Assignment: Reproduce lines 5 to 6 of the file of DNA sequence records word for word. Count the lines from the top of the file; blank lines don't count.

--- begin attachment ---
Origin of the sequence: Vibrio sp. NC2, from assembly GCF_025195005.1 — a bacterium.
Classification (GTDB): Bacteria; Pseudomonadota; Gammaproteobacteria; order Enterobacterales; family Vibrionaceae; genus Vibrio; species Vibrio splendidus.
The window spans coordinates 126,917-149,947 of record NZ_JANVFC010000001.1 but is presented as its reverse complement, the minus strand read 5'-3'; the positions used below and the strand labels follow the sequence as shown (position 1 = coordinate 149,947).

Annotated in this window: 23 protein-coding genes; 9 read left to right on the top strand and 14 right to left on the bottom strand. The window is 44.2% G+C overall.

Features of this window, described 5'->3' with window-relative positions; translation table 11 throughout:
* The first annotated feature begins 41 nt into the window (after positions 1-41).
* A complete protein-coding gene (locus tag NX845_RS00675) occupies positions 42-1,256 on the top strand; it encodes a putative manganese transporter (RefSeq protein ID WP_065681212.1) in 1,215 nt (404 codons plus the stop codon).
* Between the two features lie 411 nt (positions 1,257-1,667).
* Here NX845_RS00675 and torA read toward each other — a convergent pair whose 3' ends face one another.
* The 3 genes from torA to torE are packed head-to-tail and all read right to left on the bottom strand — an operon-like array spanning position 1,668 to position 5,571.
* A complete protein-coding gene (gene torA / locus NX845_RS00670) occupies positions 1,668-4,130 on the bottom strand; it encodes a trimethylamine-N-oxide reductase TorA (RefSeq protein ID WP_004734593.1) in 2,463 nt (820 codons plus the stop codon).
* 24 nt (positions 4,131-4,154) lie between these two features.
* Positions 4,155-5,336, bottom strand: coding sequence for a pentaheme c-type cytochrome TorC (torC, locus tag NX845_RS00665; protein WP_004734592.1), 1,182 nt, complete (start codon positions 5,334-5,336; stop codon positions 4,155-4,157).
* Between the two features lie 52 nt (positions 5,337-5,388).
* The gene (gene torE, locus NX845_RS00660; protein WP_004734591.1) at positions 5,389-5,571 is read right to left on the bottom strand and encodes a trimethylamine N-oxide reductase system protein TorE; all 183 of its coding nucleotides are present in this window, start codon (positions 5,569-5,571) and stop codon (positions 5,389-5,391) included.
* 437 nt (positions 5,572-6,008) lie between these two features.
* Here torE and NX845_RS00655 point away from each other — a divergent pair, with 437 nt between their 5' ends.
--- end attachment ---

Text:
Features of this window, described 5'->3' with window-relative positions; translation table 11 throughout:
* The first annotated feature begins 41 nt into the window (after positions 1-41).